(Obs-Exp) | 45 | -45 |
(O-E)^{2} | 2045 | 2045 |
(O-E)^{2}/E | 20.45 | 20.45 |
Solution: We form the ^{2} statistic by summing the (O-E)^{2}/E and get 2045/100 + 2045/100 = 40.9. We can then compare this ^{2} with critical ^{2} values or find an associated P-value. The critical ^{2} value for df=1 and one-tailed, alpha=0.05 is 3.841. Our results are far to the right of 3.841 so are VERY significant (P-value=1.6×10^{-10}). A table of critical ^{2} values for select values is given below.
df\upper tail area | 0.99 | 0.95 | 0.90 | 0.10 | 0.05 | 0.01 |
---|---|---|---|---|---|---|
1 | 0.00016 | 0.0039 | 0.016 | 2.706 | 3.841 | 6.635 |
2 | 0.020 | 0.103 | 0.211 | 4.605 | 5.991 | 9.210 |
3 | 0.115 | 0.352 | 0.584 | 6.251 | 7.815 | 11.34 |
4 | 0.297 | 0.711 | 1.064 | 7.779 | 9.488 | 13.28 |
5 | 0.554 | 1.145 | 1.610 | 9.236 | 11.07 | 15.09 |
10 | 2.558 | 3.940 | 4.865 | 15.99 | 18.31 | 23.21 |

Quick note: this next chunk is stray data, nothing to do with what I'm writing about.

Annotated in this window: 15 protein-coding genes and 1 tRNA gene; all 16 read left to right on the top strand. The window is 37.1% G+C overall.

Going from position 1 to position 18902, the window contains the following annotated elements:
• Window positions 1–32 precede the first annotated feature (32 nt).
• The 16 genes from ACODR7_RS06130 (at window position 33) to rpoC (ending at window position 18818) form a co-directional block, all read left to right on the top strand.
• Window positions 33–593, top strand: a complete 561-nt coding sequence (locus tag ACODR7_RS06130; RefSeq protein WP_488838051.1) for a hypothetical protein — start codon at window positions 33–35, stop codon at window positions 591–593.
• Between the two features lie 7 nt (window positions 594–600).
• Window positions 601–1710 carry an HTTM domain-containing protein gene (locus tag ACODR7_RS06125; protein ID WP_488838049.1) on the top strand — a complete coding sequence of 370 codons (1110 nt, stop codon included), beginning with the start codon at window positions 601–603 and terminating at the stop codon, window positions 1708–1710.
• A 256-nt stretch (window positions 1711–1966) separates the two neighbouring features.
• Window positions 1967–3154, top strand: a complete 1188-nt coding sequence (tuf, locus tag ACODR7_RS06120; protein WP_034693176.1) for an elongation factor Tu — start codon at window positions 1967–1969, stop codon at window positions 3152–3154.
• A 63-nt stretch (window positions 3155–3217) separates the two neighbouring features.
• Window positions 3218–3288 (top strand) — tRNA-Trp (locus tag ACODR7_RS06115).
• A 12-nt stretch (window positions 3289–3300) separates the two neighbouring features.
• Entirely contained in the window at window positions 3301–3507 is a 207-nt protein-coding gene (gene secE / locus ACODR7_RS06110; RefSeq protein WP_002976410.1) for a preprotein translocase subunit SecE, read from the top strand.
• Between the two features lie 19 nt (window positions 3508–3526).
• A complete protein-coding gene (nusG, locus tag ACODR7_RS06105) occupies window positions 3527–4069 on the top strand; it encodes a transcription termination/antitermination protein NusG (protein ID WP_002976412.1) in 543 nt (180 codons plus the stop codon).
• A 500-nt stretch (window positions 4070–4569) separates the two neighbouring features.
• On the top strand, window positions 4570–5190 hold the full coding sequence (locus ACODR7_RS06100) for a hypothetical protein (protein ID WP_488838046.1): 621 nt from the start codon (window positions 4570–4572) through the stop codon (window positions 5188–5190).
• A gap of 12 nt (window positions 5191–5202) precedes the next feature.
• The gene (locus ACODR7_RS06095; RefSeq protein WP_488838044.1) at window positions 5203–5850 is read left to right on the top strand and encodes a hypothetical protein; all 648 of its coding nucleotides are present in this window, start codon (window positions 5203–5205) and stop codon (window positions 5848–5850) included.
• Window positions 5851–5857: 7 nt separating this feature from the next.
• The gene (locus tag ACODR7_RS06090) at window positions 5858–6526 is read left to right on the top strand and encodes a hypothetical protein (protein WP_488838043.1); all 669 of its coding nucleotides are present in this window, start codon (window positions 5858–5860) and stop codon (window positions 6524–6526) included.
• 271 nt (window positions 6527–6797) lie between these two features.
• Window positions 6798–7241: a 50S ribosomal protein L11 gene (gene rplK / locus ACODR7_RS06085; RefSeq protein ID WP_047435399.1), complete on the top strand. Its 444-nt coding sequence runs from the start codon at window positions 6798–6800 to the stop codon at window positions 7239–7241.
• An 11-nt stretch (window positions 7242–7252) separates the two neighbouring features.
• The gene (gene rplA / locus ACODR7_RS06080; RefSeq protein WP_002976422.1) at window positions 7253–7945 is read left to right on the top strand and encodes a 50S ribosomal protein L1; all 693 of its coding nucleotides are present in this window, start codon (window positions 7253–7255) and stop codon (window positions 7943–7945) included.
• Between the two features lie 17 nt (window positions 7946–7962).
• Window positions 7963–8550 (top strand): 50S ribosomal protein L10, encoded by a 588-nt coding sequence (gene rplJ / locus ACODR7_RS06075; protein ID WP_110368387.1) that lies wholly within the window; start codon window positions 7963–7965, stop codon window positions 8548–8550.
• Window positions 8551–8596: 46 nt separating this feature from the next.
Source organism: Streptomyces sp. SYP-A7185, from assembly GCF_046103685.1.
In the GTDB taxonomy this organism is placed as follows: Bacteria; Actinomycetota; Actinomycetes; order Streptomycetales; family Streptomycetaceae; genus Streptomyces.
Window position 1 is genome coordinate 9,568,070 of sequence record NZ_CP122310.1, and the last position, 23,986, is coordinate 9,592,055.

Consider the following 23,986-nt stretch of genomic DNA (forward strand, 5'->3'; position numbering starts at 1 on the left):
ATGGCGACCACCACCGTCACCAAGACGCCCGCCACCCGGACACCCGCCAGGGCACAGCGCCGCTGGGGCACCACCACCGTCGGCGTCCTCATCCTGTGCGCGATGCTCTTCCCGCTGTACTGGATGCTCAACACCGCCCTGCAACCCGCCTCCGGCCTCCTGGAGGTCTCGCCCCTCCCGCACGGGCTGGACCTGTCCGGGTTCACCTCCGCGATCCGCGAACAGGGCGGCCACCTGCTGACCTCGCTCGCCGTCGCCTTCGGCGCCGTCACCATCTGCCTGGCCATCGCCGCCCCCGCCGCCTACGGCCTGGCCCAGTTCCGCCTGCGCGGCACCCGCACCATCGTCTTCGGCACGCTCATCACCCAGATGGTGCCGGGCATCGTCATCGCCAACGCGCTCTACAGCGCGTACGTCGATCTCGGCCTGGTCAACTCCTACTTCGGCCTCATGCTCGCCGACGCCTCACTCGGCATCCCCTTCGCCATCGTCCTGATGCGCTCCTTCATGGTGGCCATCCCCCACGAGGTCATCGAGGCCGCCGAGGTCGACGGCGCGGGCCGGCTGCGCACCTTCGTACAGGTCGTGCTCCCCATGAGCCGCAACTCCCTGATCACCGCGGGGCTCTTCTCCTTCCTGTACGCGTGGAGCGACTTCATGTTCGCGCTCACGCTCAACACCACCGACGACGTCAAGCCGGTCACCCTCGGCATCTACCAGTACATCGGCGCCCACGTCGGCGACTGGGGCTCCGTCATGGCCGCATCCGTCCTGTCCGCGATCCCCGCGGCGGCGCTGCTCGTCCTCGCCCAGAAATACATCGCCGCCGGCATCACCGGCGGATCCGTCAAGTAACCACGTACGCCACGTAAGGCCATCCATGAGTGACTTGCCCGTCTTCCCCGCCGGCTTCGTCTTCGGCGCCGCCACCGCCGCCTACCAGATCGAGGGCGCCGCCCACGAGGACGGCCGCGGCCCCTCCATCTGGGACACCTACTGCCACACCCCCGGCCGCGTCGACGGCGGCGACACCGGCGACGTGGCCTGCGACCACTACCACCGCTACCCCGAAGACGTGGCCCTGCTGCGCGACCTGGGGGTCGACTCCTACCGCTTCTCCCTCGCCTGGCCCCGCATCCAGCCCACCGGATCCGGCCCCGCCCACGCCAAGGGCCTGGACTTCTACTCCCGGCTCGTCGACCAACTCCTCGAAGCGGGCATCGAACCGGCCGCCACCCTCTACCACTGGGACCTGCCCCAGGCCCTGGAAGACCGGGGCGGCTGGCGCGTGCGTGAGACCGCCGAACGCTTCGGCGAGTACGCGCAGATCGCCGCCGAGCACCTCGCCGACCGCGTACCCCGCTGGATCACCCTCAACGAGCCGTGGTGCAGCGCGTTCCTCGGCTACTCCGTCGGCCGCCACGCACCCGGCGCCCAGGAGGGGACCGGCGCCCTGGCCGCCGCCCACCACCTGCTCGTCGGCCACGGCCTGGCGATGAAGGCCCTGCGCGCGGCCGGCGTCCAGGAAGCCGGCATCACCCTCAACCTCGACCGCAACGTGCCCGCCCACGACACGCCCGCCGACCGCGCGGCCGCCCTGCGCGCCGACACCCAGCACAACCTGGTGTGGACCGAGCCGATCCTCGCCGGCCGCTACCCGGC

15 | 5.229 | 7.261 | 8.547 | 22.31 | 25.00 | 30.58 |
20 | 8.260 | 10.85 | 12.44 | 28.41 | 31.41 | 37.57 |
25 | 11.52 | 14.61 | 16.47 | 34.38 | 37.65 | 44.31 |
df > 30: use z = sqrt(2chi^{2})-sqrt(2df-1) |
Example: On July 12, 2005 we collected 192 dice rolls, each person present using a different die and each person doing 24 rolls. Were the results within the expected range?
Pips: | 1 | 2 | 3 | 4 | 5 | 6 |
---|---|---|---|---|---|---|
Observed | 27 | 23 | 30 | 35 | 40 | 37 |
Expected | 32 | 32 | 32 | 32 | 32 | 32 |
(Obs-Exp) | -5 | -9 | -2 | 3 | 8 | 5 |
(O-E)^{2} | 25 | 81 | 4 | 9 | 64 | 25 |
(O-E)^{2}/E | 0.78125 | 2.53125 | 0.125 | 0.28125 | 2.00 | 0.78125 |